There are many companies that provide this service online. You can also hire an attorney, and they probably have better resources and more in-depth information about specifics, but the cost, likely over $1,000.00, is prohibitive. We didn’t have the cognitive or financial bandwidth for it. We live simply and don’t have complex financial dealings, so the online way worked for us.
3. We bought more services. Not things, not stuff, but help. One of the first services we purchased was a housecleaner. Twice a month, we hired a wonderful duo that came and deep-cleaned our house. May larks sing their praises. My energy levels tanked after chemo and surgery. Our family still had work, school, appointments – things to do. Coupled with a tired and sometimes cranky mama, this was a recipe for laundry piles, paper piles, random tufts of cat hair, stacked dishes, and an overwhelming sense of household chaos. But thanks to our housecleaners – whom we still hire, and tip, and thank, and are deeply grateful for – some sense of organization has stayed. Other services we purchased were: gardening, tree trimming, and Uber (after surgery).
4. We spent more on food. We bought healthier groceries and healthier pre-packaged foods. I didn’t and don’t always have the energy to prepare healthy meals, so it was often the grocery store salad kit, organic eggs, and splurging on the Whole Foods salad bar. Eating fresh produce requires frequent trips to the grocery store, meaning more money spent. We also treated ourselves to the occasional fancy meal. Worth every penny.
5. We bought less stuff. Gone were/are the days of impulse clothing purchases, for example. The trendy catalogue companies know our budget runs low. The library is the sole source for books (sorry, Amazon and independent booksellers) and thrift stores cheaply relieve any sudden need for novelty. We were never big on furniture, but any décor dreaming these days is tempered by bills. Dreaming it shall be. I’m ok with that.
Here’s the thing: I don’t know how long I have left. The scales weigh in favor of recurrence, meaning 1-2 years, but there’s always a possibility of long-term remission. This means Be careful with money. Be careful with your time. This has translated, financially, into permission to spend more on experiences, travel, life. Less stuff. No new car, no new table. Not a problem. But Paris? A five-star meal? Maybe. Possibly.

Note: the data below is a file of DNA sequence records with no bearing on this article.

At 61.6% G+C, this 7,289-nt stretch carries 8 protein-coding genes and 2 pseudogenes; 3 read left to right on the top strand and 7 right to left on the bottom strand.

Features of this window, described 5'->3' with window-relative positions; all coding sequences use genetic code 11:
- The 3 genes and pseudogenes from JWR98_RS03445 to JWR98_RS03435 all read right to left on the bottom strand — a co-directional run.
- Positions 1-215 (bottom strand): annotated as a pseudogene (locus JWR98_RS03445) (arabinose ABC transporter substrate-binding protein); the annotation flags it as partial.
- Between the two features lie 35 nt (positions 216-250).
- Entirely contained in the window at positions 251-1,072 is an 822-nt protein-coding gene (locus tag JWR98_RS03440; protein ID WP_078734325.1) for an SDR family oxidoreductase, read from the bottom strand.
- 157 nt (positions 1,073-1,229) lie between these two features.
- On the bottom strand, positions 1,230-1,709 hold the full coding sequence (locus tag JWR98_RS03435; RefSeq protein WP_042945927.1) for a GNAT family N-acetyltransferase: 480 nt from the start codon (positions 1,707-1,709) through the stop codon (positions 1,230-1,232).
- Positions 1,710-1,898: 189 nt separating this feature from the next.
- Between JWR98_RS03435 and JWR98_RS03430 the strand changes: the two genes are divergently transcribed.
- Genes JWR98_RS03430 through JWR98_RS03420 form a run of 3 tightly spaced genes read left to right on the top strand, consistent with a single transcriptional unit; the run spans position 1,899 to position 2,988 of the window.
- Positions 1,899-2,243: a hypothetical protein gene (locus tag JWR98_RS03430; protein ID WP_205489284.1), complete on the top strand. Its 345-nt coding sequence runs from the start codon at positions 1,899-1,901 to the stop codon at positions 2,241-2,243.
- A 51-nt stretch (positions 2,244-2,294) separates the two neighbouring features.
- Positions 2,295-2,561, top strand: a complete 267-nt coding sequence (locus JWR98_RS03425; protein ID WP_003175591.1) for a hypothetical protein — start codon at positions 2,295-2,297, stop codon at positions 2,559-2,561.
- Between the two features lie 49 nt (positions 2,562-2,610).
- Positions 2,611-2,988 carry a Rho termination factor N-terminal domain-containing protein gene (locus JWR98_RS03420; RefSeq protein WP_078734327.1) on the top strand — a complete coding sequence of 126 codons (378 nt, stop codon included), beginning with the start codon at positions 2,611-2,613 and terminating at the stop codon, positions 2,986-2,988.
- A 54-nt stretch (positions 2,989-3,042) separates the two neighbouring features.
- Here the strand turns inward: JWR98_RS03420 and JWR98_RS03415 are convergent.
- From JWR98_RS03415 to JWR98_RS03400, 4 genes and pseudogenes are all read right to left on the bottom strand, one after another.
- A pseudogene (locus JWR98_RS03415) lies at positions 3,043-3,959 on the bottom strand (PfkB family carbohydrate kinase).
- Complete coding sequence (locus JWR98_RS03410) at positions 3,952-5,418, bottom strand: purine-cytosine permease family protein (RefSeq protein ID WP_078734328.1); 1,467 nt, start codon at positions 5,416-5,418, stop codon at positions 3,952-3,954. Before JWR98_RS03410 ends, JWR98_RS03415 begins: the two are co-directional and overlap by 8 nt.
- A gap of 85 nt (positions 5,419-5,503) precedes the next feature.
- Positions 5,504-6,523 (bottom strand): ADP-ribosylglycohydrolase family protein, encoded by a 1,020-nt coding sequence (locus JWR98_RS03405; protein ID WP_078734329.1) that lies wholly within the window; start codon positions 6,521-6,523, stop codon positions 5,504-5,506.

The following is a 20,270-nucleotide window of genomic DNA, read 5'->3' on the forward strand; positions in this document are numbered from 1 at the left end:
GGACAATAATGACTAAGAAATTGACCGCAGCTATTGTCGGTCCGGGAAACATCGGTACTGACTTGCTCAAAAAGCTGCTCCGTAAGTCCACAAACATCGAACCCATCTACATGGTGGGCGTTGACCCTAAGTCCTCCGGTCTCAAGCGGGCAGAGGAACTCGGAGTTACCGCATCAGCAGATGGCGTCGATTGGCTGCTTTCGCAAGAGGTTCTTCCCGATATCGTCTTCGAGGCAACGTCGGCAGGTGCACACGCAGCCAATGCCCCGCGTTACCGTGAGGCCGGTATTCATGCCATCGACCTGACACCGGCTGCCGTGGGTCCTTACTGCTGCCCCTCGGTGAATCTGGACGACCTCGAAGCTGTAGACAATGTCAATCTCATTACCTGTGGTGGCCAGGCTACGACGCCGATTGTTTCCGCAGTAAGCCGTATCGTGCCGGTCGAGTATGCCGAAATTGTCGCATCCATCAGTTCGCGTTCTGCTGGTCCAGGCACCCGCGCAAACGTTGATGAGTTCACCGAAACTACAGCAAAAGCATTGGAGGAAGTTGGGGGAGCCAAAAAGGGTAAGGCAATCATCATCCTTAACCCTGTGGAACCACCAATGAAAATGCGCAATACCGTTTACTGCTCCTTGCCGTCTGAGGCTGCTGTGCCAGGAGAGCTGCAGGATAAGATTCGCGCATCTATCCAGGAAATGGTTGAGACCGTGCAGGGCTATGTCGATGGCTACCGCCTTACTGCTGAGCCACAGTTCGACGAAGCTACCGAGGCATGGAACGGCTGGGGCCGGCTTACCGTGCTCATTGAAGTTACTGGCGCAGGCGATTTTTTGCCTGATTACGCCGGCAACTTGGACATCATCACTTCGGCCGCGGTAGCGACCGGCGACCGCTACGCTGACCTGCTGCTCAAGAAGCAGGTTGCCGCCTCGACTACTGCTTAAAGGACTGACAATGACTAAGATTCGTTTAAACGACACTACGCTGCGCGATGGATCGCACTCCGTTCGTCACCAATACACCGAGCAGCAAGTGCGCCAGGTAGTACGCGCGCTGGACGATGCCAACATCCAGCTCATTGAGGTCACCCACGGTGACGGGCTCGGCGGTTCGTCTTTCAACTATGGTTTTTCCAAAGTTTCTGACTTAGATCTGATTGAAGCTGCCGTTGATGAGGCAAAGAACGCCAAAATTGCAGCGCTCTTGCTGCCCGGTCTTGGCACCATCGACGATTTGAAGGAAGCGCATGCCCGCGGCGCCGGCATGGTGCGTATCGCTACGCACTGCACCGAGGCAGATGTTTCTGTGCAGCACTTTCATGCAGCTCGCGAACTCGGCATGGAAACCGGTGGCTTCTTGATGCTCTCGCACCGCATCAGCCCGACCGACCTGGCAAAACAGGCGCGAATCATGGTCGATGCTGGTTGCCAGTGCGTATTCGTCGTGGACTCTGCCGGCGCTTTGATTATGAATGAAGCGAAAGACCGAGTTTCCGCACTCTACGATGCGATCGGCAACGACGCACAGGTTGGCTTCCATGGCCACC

The way is open.
If you have cancer, what changes have you made? What are some of your considerations on this time- and life-changing path?
So good to see family and friends, to laugh, and to reconnect. My husband and daughter are able to relax a bit more – I see it in their released muscles, in their trust. Looking at candies and cakes and shiny red wrapping papers has lifted my spirits, and the smells of pumpkin, cinnamon, cloves, and nutmeg have infused me with some kind of winter-and-food inspired warmth.
Grounding. Here and now.
My strength is near-normal, the physical therapy exercises are working, and morning coffee brings such hope. We’ve gone on a few short hikes and planted some bulbs. I’m returning to work soon, and we’re even making summer plans.
We’re daring to hope this remission lasts awhile. We’re daring to trust in life again.
What else can we/I do, really? Giving up is not an option, and I’m tired of grief.
Hearing the diagnosis of cancer is like being suddenly thrown and held underwater. At first, you come up for air in frantic sputters. You flail. You are desperate for help. If you are lucky, you receive a life vest or ring, or some kind soul/s swim out to keep you afloat. You can rest, then. Backfloat. Look at the sun. This small, watery world becomes swimming, becomes wait.
The thing is this: it is permanent. You can never fully leave the cancer sea. Despite the stories of full remission, which are wonderful and true, and my hope is to be among them, cancer does return. In many cases it becomes a long-term disease, resisted for many years. Sometimes it is fatal. Sometimes it never returns. Why are there such varying outcomes? Like so many cancer factors, the answers are complex. A person’s health condition at diagnosis makes a big difference. Comorbidities (and I dislike that term) such as diabetes, smoking, and high blood pressure can impact outcomes. Some cancers are highly aggressive and fast-moving, some are slow and pokey. Genetic mutations play a role, as do age, gender, weight, race (unfortunately, and equity of care is a huge issue), tumor size, and stage of diagnosis.
But the fear of cancer’s return haunts me. Each new ache, each pain, can turn into a dark spiral of imagined lethalities. There’s a term for this long-term cancer worry: Damocles’ Sword Syndrome. In the original story, young Damocles admires the wealth and “luck” of King Dionysus of Syracuse. To teach a lesson, Dionysus allows Damocles to sit on the throne, giving him all of his riches. But over Damocles’ head is a sword, hanging by a single horse hair. A single hair. Damocles cannot enjoy the opulence, the power, and the bright wealth around him, as he worries and worries about the sharp and dangling and weighty weapon.
Cancer survivorship has its own sword, its own hair. Remission – and health – are a sure relief and wonder. It’s where I live now, not on a throne but a kitchen chair. Each day involves a series of routines which include physical therapy, meditation and writing, among others – that helps ground me in this day. But – and there is always that caveat, you can’t fully release, for always there is and yet or but or for now, and that is the crux of this, isn’t it? which is how do I go on? – there is the anxiety of a single “hair” – a scan, an ache, another lump – that lurks. The hair. It’s there. You just have to look up.